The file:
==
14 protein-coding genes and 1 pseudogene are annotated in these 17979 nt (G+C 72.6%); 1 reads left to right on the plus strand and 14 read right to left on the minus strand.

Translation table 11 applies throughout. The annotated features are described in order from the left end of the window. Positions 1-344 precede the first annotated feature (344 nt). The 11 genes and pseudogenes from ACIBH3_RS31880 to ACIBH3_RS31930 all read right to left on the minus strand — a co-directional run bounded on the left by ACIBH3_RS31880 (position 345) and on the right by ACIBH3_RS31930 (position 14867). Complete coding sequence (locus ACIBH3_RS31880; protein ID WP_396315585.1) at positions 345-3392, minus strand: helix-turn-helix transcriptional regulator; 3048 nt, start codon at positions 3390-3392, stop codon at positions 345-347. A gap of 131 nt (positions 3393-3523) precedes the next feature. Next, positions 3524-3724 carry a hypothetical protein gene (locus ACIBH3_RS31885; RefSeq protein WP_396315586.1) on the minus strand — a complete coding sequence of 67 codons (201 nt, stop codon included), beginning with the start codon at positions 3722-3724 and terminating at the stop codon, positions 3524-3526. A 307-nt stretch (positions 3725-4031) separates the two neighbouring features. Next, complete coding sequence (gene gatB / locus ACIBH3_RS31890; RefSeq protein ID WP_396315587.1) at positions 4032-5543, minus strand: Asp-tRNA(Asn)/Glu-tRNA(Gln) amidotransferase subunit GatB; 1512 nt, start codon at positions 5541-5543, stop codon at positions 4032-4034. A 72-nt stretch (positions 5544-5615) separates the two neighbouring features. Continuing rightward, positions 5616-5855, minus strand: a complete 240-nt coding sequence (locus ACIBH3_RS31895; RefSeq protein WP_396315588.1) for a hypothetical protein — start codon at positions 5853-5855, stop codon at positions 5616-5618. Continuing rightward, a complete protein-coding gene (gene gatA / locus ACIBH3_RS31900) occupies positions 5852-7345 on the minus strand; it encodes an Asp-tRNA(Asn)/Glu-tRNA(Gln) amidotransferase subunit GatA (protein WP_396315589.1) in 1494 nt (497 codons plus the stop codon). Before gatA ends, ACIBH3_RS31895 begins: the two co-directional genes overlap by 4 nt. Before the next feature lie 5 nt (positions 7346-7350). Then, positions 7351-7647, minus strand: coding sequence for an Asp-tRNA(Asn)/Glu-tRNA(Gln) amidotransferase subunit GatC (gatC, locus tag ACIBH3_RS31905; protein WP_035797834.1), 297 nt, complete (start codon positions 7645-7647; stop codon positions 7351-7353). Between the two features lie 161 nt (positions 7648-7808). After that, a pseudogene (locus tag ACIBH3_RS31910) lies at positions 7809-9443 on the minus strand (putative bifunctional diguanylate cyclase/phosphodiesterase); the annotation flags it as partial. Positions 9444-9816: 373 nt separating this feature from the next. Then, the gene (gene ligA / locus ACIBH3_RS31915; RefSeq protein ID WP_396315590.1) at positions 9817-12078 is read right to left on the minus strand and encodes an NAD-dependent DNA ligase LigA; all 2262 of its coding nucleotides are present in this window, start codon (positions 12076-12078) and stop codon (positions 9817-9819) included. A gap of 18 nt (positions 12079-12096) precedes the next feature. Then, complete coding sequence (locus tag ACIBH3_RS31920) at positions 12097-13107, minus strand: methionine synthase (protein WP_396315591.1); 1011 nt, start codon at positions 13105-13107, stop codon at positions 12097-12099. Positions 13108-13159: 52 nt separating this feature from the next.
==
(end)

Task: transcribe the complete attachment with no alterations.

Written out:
14 protein-coding genes and 1 pseudogene are annotated in these 17979 nt (G+C 72.6%); 1 reads left to right on the plus strand and 14 read right to left on the minus strand.

Translation table 11 applies throughout. The annotated features are described in order from the left end of the window. Positions 1-344 precede the first annotated feature (344 nt). The 11 genes and pseudogenes from ACIBH3_RS31880 to ACIBH3_RS31930 all read right to left on the minus strand — a co-directional run bounded on the left by ACIBH3_RS31880 (position 345) and on the right by ACIBH3_RS31930 (position 14867). Complete coding sequence (locus ACIBH3_RS31880; protein ID WP_396315585.1) at positions 345-3392, minus strand: helix-turn-helix transcriptional regulator; 3048 nt, start codon at positions 3390-3392, stop codon at positions 345-347. A gap of 131 nt (positions 3393-3523) precedes the next feature. Next, positions 3524-3724 carry a hypothetical protein gene (locus ACIBH3_RS31885; RefSeq protein WP_396315586.1) on the minus strand — a complete coding sequence of 67 codons (201 nt, stop codon included), beginning with the start codon at positions 3722-3724 and terminating at the stop codon, positions 3524-3526. A 307-nt stretch (positions 3725-4031) separates the two neighbouring features. Next, complete coding sequence (gene gatB / locus ACIBH3_RS31890; RefSeq protein ID WP_396315587.1) at positions 4032-5543, minus strand: Asp-tRNA(Asn)/Glu-tRNA(Gln) amidotransferase subunit GatB; 1512 nt, start codon at positions 5541-5543, stop codon at positions 4032-4034. A 72-nt stretch (positions 5544-5615) separates the two neighbouring features. Continuing rightward, positions 5616-5855, minus strand: a complete 240-nt coding sequence (locus ACIBH3_RS31895; RefSeq protein WP_396315588.1) for a hypothetical protein — start codon at positions 5853-5855, stop codon at positions 5616-5618. Continuing rightward, a complete protein-coding gene (gene gatA / locus ACIBH3_RS31900) occupies positions 5852-7345 on the minus strand; it encodes an Asp-tRNA(Asn)/Glu-tRNA(Gln) amidotransferase subunit GatA (protein WP_396315589.1) in 1494 nt (497 codons plus the stop codon). Before gatA ends, ACIBH3_RS31895 begins: the two co-directional genes overlap by 4 nt. Before the next feature lie 5 nt (positions 7346-7350). Then, positions 7351-7647, minus strand: coding sequence for an Asp-tRNA(Asn)/Glu-tRNA(Gln) amidotransferase subunit GatC (gatC, locus tag ACIBH3_RS31905; protein WP_035797834.1), 297 nt, complete (start codon positions 7645-7647; stop codon positions 7351-7353). Between the two features lie 161 nt (positions 7648-7808). After that, a pseudogene (locus tag ACIBH3_RS31910) lies at positions 7809-9443 on the minus strand (putative bifunctional diguanylate cyclase/phosphodiesterase); the annotation flags it as partial. Positions 9444-9816: 373 nt separating this feature from the next. Then, the gene (gene ligA / locus ACIBH3_RS31915; RefSeq protein ID WP_396315590.1) at positions 9817-12078 is read right to left on the minus strand and encodes an NAD-dependent DNA ligase LigA; all 2262 of its coding nucleotides are present in this window, start codon (positions 12076-12078) and stop codon (positions 9817-9819) included. A gap of 18 nt (positions 12079-12096) precedes the next feature. Then, complete coding sequence (locus tag ACIBH3_RS31920) at positions 12097-13107, minus strand: methionine synthase (protein WP_396315591.1); 1011 nt, start codon at positions 13105-13107, stop codon at positions 12097-12099. Positions 13108-13159: 52 nt separating this feature from the next.